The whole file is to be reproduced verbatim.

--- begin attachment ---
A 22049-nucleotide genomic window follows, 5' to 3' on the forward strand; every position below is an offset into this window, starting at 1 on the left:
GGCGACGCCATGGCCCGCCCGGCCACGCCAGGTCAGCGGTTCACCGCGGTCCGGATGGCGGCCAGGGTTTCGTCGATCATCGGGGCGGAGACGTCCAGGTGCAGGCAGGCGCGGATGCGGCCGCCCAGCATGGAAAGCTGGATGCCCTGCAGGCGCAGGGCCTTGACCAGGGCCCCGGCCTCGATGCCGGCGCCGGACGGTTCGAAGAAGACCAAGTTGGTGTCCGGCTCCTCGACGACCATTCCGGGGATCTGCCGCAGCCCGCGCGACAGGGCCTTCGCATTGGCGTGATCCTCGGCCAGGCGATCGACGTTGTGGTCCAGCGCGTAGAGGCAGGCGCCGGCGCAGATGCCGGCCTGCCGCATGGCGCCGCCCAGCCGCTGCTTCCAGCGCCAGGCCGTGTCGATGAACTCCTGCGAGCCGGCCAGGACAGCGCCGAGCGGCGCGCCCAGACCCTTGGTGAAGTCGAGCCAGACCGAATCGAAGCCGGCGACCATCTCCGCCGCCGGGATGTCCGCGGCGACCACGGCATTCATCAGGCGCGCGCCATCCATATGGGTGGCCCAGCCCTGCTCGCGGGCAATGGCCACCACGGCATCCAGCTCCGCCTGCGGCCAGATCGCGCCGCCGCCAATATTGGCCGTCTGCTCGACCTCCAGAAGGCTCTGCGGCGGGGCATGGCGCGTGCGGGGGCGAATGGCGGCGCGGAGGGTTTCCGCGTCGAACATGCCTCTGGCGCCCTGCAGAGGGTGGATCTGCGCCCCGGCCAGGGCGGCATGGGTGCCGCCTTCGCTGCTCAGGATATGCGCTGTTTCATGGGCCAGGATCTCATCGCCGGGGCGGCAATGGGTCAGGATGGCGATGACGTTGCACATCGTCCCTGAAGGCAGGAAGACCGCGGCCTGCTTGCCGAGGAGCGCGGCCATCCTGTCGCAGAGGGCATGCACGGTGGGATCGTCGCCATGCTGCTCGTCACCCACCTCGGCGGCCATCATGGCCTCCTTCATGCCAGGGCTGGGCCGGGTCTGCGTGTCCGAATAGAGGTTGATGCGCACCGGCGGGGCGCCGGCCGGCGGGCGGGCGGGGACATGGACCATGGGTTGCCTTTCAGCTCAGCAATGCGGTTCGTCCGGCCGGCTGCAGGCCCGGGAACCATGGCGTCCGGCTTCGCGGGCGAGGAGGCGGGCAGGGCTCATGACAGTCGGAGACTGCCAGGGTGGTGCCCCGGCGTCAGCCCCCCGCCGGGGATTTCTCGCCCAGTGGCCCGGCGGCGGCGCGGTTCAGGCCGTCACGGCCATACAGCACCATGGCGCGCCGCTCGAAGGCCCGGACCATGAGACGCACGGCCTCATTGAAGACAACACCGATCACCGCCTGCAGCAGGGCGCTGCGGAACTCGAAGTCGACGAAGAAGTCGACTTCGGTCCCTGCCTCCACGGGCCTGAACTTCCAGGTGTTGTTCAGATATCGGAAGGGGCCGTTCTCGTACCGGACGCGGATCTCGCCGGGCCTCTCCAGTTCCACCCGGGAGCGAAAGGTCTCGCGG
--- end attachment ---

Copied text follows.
A 22049-nucleotide genomic window follows, 5' to 3' on the forward strand; every position below is an offset into this window, starting at 1 on the left:
GGCGACGCCATGGCCCGCCCGGCCACGCCAGGTCAGCGGTTCACCGCGGTCCGGATGGCGGCCAGGGTTTCGTCGATCATCGGGGCGGAGACGTCCAGGTGCAGGCAGGCGCGGATGCGGCCGCCCAGCATGGAAAGCTGGATGCCCTGCAGGCGCAGGGCCTTGACCAGGGCCCCGGCCTCGATGCCGGCGCCGGACGGTTCGAAGAAGACCAAGTTGGTGTCCGGCTCCTCGACGACCATTCCGGGGATCTGCCGCAGCCCGCGCGACAGGGCCTTCGCATTGGCGTGATCCTCGGCCAGGCGATCGACGTTGTGGTCCAGCGCGTAGAGGCAGGCGCCGGCGCAGATGCCGGCCTGCCGCATGGCGCCGCCCAGCCGCTGCTTCCAGCGCCAGGCCGTGTCGATGAACTCCTGCGAGCCGGCCAGGACAGCGCCGAGCGGCGCGCCCAGACCCTTGGTGAAGTCGAGCCAGACCGAATCGAAGCCGGCGACCATCTCCGCCGCCGGGATGTCCGCGGCGACCACGGCATTCATCAGGCGCGCGCCATCCATATGGGTGGCCCAGCCCTGCTCGCGGGCAATGGCCACCACGGCATCCAGCTCCGCCTGCGGCCAGATCGCGCCGCCGCCAATATTGGCCGTCTGCTCGACCTCCAGAAGGCTCTGCGGCGGGGCATGGCGCGTGCGGGGGCGAATGGCGGCGCGGAGGGTTTCCGCGTCGAACATGCCTCTGGCGCCCTGCAGAGGGTGGATCTGCGCCCCGGCCAGGGCGGCATGGGTGCCGCCTTCGCTGCTCAGGATATGCGCTGTTTCATGGGCCAGGATCTCATCGCCGGGGCGGCAATGGGTCAGGATGGCGATGACGTTGCACATCGTCCCTGAAGGCAGGAAGACCGCGGCCTGCTTGCCGAGGAGCGCGGCCATCCTGTCGCAGAGGGCATGCACGGTGGGATCGTCGCCATGCTGCTCGTCACCCACCTCGGCGGCCATCATGGCCTCCTTCATGCCAGGGCTGGGCCGGGTCTGCGTGTCCGAATAGAGGTTGATGCGCACCGGCGGGGCGCCGGCCGGCGGGCGGGCGGGGACATGGACCATGGGTTGCCTTTCAGCTCAGCAATGCGGTTCGTCCGGCCGGCTGCAGGCCCGGGAACCATGGCGTCCGGCTTCGCGGGCGAGGAGGCGGGCAGGGCTCATGACAGTCGGAGACTGCCAGGGTGGTGCCCCGGCGTCAGCCCCCCGCCGGGGATTTCTCGCCCAGTGGCCCGGCGGCGGCGCGGTTCAGGCCGTCACGGCCATACAGCACCATGGCGCGCCGCTCGAAGGCCCGGACCATGAGACGCACGGCCTCATTGAAGACAACACCGATCACCGCCTGCAGCAGGGCGCTGCGGAACTCGAAGTCGACGAAGAAGTCGACTTCGGTCCCTGCCTCCACGGGCCTGAACTTCCAGGTGTTGTTCAGATATCGGAAGGGGCCGTTCTCGTACCGGACGCGGATCTCGCCGGGCCTCTCCAGTTCCACCCGGGAGCGAAAGGTCTCGCGG